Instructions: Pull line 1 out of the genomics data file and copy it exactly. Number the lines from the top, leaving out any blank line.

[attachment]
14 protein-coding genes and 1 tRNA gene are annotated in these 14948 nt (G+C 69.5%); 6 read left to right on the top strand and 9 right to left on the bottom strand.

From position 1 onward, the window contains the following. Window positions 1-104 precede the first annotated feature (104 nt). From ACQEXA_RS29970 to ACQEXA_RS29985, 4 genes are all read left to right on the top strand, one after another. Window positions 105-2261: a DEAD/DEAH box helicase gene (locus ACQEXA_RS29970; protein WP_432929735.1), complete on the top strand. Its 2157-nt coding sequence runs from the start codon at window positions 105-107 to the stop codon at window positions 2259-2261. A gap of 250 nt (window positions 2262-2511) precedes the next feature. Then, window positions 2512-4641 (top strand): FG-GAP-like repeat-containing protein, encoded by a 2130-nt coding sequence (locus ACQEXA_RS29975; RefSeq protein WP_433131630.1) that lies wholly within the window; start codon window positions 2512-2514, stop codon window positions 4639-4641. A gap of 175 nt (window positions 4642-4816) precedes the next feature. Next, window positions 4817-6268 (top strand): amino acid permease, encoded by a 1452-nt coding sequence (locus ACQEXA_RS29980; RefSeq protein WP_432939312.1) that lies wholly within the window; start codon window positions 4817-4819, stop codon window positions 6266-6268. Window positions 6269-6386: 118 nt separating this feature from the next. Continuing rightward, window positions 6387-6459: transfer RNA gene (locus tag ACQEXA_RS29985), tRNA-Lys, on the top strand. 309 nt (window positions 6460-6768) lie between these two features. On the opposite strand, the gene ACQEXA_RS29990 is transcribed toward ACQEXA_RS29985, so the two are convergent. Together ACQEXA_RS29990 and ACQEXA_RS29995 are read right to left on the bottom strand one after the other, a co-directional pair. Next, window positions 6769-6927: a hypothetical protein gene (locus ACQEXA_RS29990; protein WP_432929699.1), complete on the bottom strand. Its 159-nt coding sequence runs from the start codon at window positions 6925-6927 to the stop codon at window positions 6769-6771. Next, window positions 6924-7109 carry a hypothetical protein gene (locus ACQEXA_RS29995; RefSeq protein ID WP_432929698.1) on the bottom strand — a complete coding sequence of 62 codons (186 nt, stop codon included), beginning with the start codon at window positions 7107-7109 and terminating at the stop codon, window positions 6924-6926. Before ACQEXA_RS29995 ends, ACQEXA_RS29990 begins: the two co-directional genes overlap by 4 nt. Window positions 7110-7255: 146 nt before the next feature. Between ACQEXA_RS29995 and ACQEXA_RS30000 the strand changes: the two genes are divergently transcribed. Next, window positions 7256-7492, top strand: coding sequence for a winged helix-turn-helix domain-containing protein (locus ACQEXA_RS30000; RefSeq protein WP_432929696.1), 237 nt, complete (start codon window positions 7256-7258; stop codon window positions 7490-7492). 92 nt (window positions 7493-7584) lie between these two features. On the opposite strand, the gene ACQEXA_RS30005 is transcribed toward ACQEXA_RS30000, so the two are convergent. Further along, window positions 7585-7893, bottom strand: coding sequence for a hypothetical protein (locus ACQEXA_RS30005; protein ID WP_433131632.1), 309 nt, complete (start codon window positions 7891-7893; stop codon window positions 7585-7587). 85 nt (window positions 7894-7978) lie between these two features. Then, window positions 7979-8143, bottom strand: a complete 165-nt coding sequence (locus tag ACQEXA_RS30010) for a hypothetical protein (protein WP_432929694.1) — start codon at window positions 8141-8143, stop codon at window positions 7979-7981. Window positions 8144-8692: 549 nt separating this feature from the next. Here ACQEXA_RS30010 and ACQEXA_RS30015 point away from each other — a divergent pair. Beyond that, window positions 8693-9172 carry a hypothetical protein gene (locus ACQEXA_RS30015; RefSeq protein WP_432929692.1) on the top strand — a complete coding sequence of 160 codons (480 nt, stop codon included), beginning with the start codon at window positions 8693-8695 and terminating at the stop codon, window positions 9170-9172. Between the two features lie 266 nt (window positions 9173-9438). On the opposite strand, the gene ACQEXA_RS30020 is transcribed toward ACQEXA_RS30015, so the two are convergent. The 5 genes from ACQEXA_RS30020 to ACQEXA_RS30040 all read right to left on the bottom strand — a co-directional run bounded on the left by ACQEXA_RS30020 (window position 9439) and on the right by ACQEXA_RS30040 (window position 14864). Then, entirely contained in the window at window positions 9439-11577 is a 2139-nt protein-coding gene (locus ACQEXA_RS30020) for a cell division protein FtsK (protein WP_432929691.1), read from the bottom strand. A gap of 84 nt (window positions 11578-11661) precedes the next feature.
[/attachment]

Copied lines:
14 protein-coding genes and 1 tRNA gene are annotated in these 14948 nt (G+C 69.5%); 6 read left to right on the top strand and 9 right to left on the bottom strand.